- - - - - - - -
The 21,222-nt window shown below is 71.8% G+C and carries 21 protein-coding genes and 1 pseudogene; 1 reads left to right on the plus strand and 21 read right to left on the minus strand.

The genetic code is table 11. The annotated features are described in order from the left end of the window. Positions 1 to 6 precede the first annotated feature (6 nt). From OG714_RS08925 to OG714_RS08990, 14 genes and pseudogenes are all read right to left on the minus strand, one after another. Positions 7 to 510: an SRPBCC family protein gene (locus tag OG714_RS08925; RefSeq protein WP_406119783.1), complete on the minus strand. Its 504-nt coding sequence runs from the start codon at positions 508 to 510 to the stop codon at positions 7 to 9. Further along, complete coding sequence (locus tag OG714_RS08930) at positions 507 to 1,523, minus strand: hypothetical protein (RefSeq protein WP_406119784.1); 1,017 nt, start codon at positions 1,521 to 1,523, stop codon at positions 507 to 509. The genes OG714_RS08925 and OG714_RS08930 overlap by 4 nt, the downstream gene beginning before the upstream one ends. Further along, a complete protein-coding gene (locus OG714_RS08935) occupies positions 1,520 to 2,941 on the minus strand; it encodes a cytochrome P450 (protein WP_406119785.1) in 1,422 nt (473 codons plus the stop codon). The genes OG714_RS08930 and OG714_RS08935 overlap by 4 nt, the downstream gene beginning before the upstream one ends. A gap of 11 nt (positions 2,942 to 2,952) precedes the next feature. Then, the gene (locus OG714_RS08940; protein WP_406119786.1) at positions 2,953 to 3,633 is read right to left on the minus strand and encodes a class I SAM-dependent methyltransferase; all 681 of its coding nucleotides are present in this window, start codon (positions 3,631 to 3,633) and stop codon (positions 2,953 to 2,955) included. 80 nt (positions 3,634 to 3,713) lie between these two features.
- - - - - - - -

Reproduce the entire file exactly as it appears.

The 21,222-nt window shown below is 71.8% G+C and carries 21 protein-coding genes and 1 pseudogene; 1 reads left to right on the plus strand and 21 read right to left on the minus strand.

The genetic code is table 11. The annotated features are described in order from the left end of the window. Positions 1 to 6 precede the first annotated feature (6 nt). From OG714_RS08925 to OG714_RS08990, 14 genes and pseudogenes are all read right to left on the minus strand, one after another. Positions 7 to 510: an SRPBCC family protein gene (locus tag OG714_RS08925; RefSeq protein WP_406119783.1), complete on the minus strand. Its 504-nt coding sequence runs from the start codon at positions 508 to 510 to the stop codon at positions 7 to 9. Further along, complete coding sequence (locus tag OG714_RS08930) at positions 507 to 1,523, minus strand: hypothetical protein (RefSeq protein WP_406119784.1); 1,017 nt, start codon at positions 1,521 to 1,523, stop codon at positions 507 to 509. The genes OG714_RS08925 and OG714_RS08930 overlap by 4 nt, the downstream gene beginning before the upstream one ends. Further along, a complete protein-coding gene (locus OG714_RS08935) occupies positions 1,520 to 2,941 on the minus strand; it encodes a cytochrome P450 (protein WP_406119785.1) in 1,422 nt (473 codons plus the stop codon). The genes OG714_RS08930 and OG714_RS08935 overlap by 4 nt, the downstream gene beginning before the upstream one ends. A gap of 11 nt (positions 2,942 to 2,952) precedes the next feature. Then, the gene (locus OG714_RS08940; protein WP_406119786.1) at positions 2,953 to 3,633 is read right to left on the minus strand and encodes a class I SAM-dependent methyltransferase; all 681 of its coding nucleotides are present in this window, start codon (positions 3,631 to 3,633) and stop codon (positions 2,953 to 2,955) included. 80 nt (positions 3,634 to 3,713) lie between these two features.